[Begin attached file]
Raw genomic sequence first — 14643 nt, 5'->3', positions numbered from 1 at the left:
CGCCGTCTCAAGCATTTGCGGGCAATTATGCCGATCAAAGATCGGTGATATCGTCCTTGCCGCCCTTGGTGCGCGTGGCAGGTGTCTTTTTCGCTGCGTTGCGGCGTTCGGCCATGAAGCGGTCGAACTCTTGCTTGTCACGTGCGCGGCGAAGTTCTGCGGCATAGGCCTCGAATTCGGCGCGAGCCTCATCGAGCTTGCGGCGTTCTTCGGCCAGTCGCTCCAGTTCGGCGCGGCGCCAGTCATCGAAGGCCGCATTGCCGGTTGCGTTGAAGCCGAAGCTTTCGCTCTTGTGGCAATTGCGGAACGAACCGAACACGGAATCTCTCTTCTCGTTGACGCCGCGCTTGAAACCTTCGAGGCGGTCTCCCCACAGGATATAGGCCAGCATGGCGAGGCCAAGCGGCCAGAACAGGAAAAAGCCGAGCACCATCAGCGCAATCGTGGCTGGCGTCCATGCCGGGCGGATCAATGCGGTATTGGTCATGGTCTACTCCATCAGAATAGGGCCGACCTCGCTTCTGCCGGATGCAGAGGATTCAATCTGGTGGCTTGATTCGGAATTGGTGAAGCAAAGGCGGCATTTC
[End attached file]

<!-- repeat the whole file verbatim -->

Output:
Raw genomic sequence first — 14643 nt, 5'->3', positions numbered from 1 at the left:
CGCCGTCTCAAGCATTTGCGGGCAATTATGCCGATCAAAGATCGGTGATATCGTCCTTGCCGCCCTTGGTGCGCGTGGCAGGTGTCTTTTTCGCTGCGTTGCGGCGTTCGGCCATGAAGCGGTCGAACTCTTGCTTGTCACGTGCGCGGCGAAGTTCTGCGGCATAGGCCTCGAATTCGGCGCGAGCCTCATCGAGCTTGCGGCGTTCTTCGGCCAGTCGCTCCAGTTCGGCGCGGCGCCAGTCATCGAAGGCCGCATTGCCGGTTGCGTTGAAGCCGAAGCTTTCGCTCTTGTGGCAATTGCGGAACGAACCGAACACGGAATCTCTCTTCTCGTTGACGCCGCGCTTGAAACCTTCGAGGCGGTCTCCCCACAGGATATAGGCCAGCATGGCGAGGCCAAGCGGCCAGAACAGGAAAAAGCCGAGCACCATCAGCGCAATCGTGGCTGGCGTCCATGCCGGGCGGATCAATGCGGTATTGGTCATGGTCTACTCCATCAGAATAGGGCCGACCTCGCTTCTGCCGGATGCAGAGGATTCAATCTGGTGGCTTGATTCGGAATTGGTGAAGCAAAGGCGGCATTTC